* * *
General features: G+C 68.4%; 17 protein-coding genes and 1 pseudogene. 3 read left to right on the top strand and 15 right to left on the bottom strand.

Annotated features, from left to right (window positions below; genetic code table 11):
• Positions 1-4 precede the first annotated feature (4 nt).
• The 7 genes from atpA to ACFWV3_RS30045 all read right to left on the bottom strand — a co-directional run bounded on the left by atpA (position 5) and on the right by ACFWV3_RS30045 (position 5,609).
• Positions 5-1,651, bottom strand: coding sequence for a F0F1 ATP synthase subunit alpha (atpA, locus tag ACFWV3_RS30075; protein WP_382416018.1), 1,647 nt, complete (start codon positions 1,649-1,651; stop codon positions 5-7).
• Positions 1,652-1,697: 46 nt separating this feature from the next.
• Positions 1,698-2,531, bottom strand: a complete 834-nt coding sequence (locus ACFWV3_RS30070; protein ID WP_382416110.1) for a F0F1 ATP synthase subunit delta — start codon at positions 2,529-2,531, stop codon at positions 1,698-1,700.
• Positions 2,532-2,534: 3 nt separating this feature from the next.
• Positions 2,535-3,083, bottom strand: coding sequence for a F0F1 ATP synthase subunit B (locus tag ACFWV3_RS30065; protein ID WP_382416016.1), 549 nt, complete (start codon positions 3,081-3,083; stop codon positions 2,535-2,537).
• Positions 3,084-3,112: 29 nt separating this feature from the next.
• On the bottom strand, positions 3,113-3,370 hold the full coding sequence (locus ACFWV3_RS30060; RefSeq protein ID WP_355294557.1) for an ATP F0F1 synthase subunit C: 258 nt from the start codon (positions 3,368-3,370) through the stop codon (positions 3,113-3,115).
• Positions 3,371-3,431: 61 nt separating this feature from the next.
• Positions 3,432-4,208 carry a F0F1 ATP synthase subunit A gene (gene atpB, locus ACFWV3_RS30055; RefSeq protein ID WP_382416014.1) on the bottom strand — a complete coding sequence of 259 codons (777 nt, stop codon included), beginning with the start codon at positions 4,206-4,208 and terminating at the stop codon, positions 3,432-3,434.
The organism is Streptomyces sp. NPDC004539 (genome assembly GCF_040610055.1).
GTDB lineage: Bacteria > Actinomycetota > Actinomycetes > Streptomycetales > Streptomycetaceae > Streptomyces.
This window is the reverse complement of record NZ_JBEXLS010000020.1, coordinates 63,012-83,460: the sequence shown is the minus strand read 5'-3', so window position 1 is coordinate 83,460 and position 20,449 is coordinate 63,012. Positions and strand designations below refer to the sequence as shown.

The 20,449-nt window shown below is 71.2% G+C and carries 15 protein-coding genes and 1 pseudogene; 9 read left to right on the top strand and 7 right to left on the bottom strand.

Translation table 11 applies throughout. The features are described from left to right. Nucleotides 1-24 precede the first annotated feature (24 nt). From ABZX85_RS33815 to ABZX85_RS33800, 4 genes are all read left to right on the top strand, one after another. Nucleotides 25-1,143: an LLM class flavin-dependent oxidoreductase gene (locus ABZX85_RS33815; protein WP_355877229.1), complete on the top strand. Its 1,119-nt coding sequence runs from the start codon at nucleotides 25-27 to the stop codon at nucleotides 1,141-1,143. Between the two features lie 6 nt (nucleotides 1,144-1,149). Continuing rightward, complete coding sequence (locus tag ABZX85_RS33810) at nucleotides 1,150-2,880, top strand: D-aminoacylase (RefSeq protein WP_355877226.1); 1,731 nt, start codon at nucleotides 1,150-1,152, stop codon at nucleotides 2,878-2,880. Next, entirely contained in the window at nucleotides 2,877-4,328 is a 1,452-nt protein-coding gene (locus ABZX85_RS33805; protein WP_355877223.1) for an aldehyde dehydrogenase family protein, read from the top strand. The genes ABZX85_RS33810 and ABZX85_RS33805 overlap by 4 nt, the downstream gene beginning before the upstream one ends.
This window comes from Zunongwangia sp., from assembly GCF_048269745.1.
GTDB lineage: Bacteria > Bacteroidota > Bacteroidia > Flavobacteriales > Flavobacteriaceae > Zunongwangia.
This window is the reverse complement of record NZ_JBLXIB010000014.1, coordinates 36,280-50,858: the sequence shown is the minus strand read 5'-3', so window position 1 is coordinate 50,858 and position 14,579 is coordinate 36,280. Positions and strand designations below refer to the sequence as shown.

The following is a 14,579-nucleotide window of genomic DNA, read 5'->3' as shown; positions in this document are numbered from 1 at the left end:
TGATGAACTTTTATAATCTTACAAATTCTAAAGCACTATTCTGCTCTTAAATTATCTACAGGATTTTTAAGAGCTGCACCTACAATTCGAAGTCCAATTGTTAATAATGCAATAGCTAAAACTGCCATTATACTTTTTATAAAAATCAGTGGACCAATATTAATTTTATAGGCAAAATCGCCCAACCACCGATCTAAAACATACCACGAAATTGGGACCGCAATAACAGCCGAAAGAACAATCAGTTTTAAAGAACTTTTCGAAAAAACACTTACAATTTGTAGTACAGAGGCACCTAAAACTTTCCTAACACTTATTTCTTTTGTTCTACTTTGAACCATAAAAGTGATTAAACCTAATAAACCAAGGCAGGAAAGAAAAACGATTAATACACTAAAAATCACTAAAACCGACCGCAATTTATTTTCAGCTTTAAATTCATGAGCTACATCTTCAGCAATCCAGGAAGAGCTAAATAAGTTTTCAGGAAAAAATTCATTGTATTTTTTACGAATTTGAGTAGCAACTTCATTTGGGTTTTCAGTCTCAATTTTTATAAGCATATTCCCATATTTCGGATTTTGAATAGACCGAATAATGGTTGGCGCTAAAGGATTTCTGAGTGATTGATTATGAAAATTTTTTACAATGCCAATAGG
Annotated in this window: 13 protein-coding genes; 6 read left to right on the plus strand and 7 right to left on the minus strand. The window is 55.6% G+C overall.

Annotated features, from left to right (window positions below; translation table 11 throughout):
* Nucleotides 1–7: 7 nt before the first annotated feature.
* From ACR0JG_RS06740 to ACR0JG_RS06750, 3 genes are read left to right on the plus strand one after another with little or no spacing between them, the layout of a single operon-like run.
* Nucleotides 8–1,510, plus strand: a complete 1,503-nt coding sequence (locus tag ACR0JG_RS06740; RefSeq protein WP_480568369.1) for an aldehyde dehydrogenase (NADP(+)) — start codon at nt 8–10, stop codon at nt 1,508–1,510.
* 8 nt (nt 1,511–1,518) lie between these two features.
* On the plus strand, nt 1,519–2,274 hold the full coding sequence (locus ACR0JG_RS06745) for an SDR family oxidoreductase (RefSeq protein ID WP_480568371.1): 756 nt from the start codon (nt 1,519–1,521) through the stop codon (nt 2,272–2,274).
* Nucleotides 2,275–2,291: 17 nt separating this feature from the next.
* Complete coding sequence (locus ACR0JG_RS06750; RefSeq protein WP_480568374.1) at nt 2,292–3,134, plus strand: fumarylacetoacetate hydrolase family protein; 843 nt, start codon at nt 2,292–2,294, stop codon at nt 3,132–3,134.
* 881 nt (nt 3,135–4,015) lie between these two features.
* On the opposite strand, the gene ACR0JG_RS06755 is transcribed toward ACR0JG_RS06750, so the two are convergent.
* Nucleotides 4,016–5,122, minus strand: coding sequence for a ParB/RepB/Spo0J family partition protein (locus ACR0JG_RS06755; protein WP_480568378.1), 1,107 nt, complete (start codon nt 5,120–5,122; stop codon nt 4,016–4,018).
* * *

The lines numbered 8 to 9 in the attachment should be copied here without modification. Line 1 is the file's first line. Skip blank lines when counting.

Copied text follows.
• Positions 2,532-2,534: 3 nt separating this feature from the next.
• Positions 2,535-3,083, bottom strand: coding sequence for a F0F1 ATP synthase subunit B (locus tag ACFWV3_RS30065; protein ID WP_382416016.1), 549 nt, complete (start codon positions 3,081-3,083; stop codon positions 2,535-2,537).